Mar. 10, 2009 Most of us save things – memorabilia, collectibles, items from our childhood or from our children. But for more than an estimated million Americans, the saving may get out of hand and cross over to a psychiatric condition known as compulsive hoarding.
Even though Elizabeth Nelson was raised in an upper-middle class suburb, she felt a deep sense of shame about her living conditions growing up. The spacious basement where she rode her Big Wheel at age 3 was filled to the brim by the time she was 8.
As years went by, the home’s empty spaces disappeared, replaced with clutter.
She was so used to piles, it took Nelson years to realize her mom’s compulsion to collect and save was a psychiatric condition. She recounts a visit to her parents’ home as an adult.
“My dad was using portable urinals in the living room because my mother had blocked his access to the bathroom,” Nelson says. “I got really concerned.”
Nelson searched the Web and read about hoarding. Someone who hoards collects items with limited or no value, such as newspapers and trash, and then is unable to discard them, she learned. Entire rooms become filled with clutter and homes are left with narrow pathways to walk through.
People who engage in hoarding put themselves and neighbors in danger, say experts at the University of Michigan Health System. Their living conditions can present a fire hazard and are often unsanitary and unsafe. Hoarders face the real prospect of becoming buried under an avalanche of trash. Treating hoarding is difficult because people who suffer from it often don't see the squalor they live in as a problem.
“We all collect, we all save,” says James L. Abelson, M.D., Ph.D., an anxiety disorders expert in the U-M Department of Psychiatry. “We apply the term ‘hoard’ when it’s a more extreme version of acquiring and not discarding.”
It is believed hoarding afflicts one- to one-and-a-half million people in the United States, Abelson says.
Hoarders, he says, succumb to forces within their brains such that the overflowing garbage in their homes isn’t seen or isn’t experienced as distressing, Abelson says.
“Whatever they see in terms of clutter doesn’t seem to matter to them,” Abelson says. “What matters is the fact that these things have importance to them and the loss of these things would trigger distress.”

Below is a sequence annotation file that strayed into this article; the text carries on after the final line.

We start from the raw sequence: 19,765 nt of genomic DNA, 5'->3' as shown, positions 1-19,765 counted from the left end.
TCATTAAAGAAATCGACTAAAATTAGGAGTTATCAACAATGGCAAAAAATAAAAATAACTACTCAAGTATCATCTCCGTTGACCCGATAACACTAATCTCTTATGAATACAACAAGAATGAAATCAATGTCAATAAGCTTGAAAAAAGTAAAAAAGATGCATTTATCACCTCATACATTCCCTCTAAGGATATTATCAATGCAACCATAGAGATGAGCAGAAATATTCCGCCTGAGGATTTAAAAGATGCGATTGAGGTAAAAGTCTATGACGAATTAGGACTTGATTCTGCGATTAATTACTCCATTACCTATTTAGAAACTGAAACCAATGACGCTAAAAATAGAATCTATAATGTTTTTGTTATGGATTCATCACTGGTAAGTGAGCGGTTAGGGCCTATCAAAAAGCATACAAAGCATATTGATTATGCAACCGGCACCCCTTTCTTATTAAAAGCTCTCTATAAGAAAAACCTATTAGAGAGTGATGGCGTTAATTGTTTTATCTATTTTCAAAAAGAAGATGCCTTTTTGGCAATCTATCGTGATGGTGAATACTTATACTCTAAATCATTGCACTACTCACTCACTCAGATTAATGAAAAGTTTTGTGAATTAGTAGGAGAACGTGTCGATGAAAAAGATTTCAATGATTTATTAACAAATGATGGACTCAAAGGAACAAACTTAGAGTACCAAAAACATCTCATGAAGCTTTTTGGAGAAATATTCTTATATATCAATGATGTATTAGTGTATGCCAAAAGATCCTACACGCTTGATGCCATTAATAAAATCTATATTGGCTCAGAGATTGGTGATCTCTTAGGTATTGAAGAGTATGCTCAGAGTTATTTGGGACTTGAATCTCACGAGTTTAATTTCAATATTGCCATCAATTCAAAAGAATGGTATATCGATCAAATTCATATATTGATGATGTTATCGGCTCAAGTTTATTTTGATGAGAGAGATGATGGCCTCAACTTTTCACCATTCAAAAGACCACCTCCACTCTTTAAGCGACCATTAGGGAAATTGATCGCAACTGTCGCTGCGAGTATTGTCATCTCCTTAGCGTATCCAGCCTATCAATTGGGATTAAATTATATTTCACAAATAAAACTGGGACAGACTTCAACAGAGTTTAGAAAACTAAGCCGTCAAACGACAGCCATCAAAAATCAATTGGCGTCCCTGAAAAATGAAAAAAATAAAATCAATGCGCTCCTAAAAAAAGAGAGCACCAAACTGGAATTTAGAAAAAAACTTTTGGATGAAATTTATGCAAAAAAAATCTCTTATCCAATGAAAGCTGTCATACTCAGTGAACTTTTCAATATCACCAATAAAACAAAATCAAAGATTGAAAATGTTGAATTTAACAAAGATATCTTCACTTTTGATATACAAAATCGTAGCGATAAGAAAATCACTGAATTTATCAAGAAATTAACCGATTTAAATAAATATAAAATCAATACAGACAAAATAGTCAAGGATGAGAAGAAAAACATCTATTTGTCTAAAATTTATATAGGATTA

Those who suffer the most are family members of hoarders, he adds. “I have heard stories of hoarders whose children took to the streets in their teens because there was no more room in the home for them.”
Children suffer because they can’t have friends over, they have a sense of embarrassment, and they have some confusion about what is and isn’t normal behavior, he says.
U-M researchers who have studied animals like squirrels that ‘hoard’ food for the winter are now using insights from that work to study hoarding behavior and its neurobiology in humans.
Why people save to the point where it becomes maladaptive is the kind of question that can be applied to every psychiatric disorder because they are all exaggerations of adaptive traits, he says.
Hoarding is challenging and frustrating to treat, he says.
“There are no simple drugs that have an impact on it,” he says. Therapy is helpful but challenging because it requires the person who needs treatment to be highly motivated.
“We basically set up a program of practice so that they can become desensitized to reduce the amount of pain they experience when they let go of objects,” Abelson says. “If we make sufficient progress with that, we can help them ultimately clean out their homes, but it’s a very challenging process.”
If someone wants to help a person who hoards, they first need to assess if the person is willing to talk to a professional.
“If cooperation can be obtained, it’s much more likely to lead to a positive and successful outcome.”
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